Cost of Brick Vs. Stamped Concrete

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Both brick and stamped concrete are durable and attractive choices for outdoor patios, walkways and other projects. While brick may initially seem like the cheaper option, once you've added all the associated costs, you may find that the overall project price for either material is about the same.

Prep Work and Base Materials

  • For any major patio or flooring approach, the base preparation will generally be the same. The area dirt will need to be flattened and uniform material will need to be introduced to smooth out the "bed" that the brick or cement will lay on. Cement will require the use of gravel, while brick requires the use of sand for a bed. Thus, the initial cost for brick will be cheaper than stamped concrete due to the price of gravel. On the other hand, rebar must be added to cement for added strength. This extra expense is not necessary for a brick patio foundation.

Framing

  • Both brick and stamped cement will require costs for framing. A frame is used to keep the base material in place and to provide the initial form that the patio or floor will take. It also helps keep other materials and dirt separate from the flooring area being constructed.

Cost of Stamped Concrete

  • Stamped cement is regular cement with a design form pressed into it while still wet. After being stamped, the cement is then dyed or stained. The process produces a cement floor that looks and feels like natural stone, depending on the color and form pressed into the cement. Stamp patterns come in a variety of designs, including faux brick. A final chemical seal is sprayed on the surface to protect the cement from the elements.

    The cost for a stamped cement patio will include the cement, color and sealer, and labor if contracted out. A project covering 800 square feet will likely be in the neighborhood of $5,000, give or take various options and choices.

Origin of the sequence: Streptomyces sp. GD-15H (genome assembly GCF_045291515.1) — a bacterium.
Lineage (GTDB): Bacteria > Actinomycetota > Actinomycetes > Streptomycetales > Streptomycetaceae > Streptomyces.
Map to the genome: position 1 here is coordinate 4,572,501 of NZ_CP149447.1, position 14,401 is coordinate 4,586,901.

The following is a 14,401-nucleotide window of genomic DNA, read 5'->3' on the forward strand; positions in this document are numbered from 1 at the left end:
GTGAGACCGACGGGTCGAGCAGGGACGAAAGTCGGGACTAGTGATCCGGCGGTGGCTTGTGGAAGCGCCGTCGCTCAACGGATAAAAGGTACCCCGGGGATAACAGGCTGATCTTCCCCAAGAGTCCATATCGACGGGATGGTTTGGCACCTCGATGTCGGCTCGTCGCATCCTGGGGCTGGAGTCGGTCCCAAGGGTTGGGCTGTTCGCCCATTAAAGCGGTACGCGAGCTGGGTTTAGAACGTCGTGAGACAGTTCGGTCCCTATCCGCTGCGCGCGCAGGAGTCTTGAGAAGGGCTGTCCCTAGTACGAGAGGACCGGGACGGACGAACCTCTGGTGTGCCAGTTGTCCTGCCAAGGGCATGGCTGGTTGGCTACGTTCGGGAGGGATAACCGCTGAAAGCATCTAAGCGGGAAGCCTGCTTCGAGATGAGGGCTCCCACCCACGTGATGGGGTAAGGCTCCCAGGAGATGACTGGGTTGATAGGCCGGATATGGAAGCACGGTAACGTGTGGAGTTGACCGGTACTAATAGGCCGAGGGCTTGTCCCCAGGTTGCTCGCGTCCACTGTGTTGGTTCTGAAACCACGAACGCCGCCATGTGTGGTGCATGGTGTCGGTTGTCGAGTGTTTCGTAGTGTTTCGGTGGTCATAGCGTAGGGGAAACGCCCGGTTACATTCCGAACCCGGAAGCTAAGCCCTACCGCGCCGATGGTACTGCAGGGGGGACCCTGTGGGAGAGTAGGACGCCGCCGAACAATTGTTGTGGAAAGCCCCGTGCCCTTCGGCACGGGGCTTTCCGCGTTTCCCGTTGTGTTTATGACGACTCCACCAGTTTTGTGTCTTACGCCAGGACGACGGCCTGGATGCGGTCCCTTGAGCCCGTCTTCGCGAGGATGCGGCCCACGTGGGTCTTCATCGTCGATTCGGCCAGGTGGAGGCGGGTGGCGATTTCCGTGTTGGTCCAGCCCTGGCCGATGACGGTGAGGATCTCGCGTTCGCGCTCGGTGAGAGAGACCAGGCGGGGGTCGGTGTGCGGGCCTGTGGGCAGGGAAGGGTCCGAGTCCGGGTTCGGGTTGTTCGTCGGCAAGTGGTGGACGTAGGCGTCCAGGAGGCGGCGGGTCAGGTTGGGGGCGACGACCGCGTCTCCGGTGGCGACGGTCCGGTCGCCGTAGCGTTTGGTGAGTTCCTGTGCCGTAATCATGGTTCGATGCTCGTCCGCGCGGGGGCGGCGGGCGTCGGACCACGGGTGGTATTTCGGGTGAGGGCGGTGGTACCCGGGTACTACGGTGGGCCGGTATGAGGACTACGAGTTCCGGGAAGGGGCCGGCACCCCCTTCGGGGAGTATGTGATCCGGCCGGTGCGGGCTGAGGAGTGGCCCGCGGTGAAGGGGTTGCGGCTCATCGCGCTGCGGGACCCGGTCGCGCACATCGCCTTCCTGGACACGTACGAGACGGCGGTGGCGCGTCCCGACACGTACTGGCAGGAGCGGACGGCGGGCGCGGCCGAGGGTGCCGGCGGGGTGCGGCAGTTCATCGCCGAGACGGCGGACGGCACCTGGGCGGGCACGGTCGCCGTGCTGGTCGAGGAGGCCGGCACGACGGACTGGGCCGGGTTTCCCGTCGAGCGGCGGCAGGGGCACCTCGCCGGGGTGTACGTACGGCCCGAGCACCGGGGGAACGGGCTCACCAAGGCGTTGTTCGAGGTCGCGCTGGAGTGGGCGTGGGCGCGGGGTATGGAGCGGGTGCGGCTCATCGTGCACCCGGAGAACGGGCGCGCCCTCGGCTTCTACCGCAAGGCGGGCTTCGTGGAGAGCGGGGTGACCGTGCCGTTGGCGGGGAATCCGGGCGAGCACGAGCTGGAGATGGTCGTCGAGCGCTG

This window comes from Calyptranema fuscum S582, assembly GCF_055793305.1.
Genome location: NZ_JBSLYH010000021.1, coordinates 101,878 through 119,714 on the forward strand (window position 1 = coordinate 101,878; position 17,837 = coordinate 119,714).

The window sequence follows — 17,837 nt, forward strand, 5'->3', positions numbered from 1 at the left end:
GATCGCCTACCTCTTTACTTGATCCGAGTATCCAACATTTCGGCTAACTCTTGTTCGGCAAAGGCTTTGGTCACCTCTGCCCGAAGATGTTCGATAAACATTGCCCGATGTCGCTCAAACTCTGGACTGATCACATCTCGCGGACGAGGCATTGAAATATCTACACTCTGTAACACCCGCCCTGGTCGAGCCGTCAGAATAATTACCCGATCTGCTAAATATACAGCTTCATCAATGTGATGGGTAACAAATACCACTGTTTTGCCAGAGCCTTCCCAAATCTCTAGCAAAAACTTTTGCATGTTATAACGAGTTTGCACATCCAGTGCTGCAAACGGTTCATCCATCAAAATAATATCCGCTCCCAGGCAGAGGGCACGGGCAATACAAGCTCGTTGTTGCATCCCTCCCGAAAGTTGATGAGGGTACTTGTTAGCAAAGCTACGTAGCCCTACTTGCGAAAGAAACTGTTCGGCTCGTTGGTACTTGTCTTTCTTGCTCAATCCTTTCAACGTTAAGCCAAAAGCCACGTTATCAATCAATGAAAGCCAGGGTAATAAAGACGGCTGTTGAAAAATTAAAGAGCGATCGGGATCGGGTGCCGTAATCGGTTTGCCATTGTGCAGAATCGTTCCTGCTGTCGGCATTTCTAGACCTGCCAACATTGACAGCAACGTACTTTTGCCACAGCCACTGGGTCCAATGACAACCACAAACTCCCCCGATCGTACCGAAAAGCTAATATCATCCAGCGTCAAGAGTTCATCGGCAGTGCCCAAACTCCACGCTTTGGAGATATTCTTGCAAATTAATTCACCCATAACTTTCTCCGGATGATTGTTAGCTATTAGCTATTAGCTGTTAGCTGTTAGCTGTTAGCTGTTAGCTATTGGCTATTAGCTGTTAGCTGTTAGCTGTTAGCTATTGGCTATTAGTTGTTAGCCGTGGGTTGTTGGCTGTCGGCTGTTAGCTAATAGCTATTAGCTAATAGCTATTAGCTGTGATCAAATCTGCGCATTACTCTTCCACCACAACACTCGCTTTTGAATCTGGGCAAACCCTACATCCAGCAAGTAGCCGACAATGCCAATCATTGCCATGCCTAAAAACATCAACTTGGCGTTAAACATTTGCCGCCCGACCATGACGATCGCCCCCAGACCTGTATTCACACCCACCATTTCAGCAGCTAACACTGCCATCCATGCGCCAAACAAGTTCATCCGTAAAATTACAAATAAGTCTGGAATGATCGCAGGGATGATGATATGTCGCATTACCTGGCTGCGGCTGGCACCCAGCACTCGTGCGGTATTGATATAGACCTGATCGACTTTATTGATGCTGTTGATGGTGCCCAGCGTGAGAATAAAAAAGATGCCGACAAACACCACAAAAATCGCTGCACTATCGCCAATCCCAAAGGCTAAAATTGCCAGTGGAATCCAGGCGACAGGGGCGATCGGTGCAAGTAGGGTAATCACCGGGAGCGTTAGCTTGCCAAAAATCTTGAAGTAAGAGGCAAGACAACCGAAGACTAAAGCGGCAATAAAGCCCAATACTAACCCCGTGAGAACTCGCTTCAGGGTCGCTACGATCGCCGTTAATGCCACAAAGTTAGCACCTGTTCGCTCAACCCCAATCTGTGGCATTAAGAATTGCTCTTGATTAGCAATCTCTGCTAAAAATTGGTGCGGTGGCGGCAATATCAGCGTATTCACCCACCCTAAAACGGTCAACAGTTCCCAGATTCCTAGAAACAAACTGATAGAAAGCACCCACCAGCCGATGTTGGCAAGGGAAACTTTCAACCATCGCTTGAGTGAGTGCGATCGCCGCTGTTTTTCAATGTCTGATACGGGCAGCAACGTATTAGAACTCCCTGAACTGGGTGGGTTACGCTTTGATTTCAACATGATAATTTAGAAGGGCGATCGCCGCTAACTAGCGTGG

Cost of Brick

  • Brick-laying is very manual work and will require significant labor if contracted out. Brick units can cost anywhere from15 cents to $1 per brick. If you were to use paver bricks to cover an 800 square foot area, you would need 3,600 bricks. Given that bricks generally range in price from $300 to $500 per 1,000 bricks and adding the costs of mortar and labor, the total cost will be in the $5,000 range as well.

Maintenance and Care of Stamped Concrete

  • Stamped concrete needs to be pressure-blasted and cleaned annually. Resealing is not required every year, but it is a good idea. Failure to do so will allow excessive moisture to soak into the cement and eventually it will begin to pit, crater and crack. Moisture will also cause the steel rebar in the cement to rust and create cracks as well.

Maintenance and Care of Brick

  • Brick flooring will crack along the mortar lines between the bricks but will generally last as long as the bricks themselves are not impacted or broken. They can be sealed like cement, but it's not necessary. The major issue with bricks is that they eventually come loose and need to be re-mortared to preserve the floor surface. Regular application of a weed-killing spray may also be necessary.

References

  • "Home Improvement 1-2-3"; Home Depot; Meredith; 1995.
  • "Landscaping With Stone"; Sunset Books; January 2000.
  • ConcreteNetwork.com
  • Photo Credit Image by Flickr.com, courtesy of Jose Maria Miñarro Vivancos
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